Sunday, September 7, 2008

Deforestation And Poverty Behind Haiti Flood Crisis

An Haitian boy stands at the door of a temporary shelter

PORT-AU-PRINCE (AFP) — With severe flooding, hundreds dead and hundreds of thousands lacking food and basic provisions, Haiti has been hit badly so far this hurricane season, with four severe storms in less than four weeks.

The Caribbean nation has suffered more than its neighbors, also lashed by major storms, in part because of severe deforestation and extreme poverty.

After Tropical Storm Fay and Hurricane Gustav in August, the poorest country in the Americas was devastated by Tropical Storm Hanna last week, and flooding was compounded Saturday night and Sunday when Hurricane Ike clipped the country's northern peninsula as it raged westward toward Cuba.

Damaged infrastructure and continuing rains left aid organizations struggling to bring emergency assistance to hundreds of thousands of storm victims.

About 600 people died in Haiti's recent storms, according to UN and government figures, and one million were affected. The storms also battered roads and bridges.

But many say the damage could have been reduced by better environmental planning.

"There's a real emergency. Measures should be taken to take to slow down the degradation of the environment in Haiti," said Joel Boutroue, representative of the United Nations Development Programme (UNDP).

"With this rhythm of deforestation, we're up against a wall," Boutroue said, adding that the lack of tree cover contributes to poverty as well as provoking flooding.

The use of charcoal in most cooking in Haiti -- where some 70 percent live on less than two dollars per day -- has contributed to massive deforestation.

Wood is systematically cut for use as charcoal, in baking and for laundry, contributing to Haiti's environmental destruction.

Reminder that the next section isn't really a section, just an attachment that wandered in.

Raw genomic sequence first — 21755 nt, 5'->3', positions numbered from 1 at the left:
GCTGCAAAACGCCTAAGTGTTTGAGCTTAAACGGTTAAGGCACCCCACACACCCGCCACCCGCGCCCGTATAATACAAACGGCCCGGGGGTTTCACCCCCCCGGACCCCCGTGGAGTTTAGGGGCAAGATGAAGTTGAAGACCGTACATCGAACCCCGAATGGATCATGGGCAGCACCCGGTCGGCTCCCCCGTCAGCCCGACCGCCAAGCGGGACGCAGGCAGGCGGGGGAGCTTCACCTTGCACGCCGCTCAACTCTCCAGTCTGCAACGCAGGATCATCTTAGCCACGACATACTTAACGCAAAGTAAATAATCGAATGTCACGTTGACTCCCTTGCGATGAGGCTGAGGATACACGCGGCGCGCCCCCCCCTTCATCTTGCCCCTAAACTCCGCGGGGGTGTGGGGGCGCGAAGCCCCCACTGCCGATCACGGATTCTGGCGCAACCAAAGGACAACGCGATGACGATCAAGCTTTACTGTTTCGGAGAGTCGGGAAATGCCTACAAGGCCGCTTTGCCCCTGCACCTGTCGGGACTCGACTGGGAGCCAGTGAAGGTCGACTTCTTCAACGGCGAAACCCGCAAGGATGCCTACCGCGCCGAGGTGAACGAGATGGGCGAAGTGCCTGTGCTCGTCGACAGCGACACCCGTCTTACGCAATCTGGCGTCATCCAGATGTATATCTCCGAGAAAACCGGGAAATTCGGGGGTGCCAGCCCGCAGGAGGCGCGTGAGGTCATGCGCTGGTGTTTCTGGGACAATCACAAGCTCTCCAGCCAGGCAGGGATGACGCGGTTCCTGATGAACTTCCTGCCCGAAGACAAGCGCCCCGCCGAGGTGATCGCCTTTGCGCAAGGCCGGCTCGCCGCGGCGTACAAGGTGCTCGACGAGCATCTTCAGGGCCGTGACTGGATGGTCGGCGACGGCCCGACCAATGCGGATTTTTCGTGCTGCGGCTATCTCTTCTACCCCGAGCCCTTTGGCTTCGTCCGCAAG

Haiti's plant cover is estimated at less than two percent and recent heavy downpours led to severe flooding much worse than in the neighboring Dominican Republic, which shares the island of Hispaniola with Haiti.

Haitian Environment Minister Jean-Marie Claude Germain said a lack of proper agricultural planning dating back to the country's independence at the start of the 19th century contributed to the country's vulnerability.

"In neighboring Dominican Republic, plant cover is estimated at 30 percent and the army looks after the environment sector, contrary to Haiti where there's no environment policy," Germain said.

The country's geography compounds the problems: with 80 percent of Haiti covered by mountains, all kinds of hurricanes pose a threat, said meteorologist Ronal Semelfort.

Boutroue, an international aid coordinator, called on the Haitian government and international donors to invest in the environment and "act quickly" to rethink reforestation programs.

"They need to make changes now, pending significant government reforms," he said.

Source: AP.Org - Google.Com

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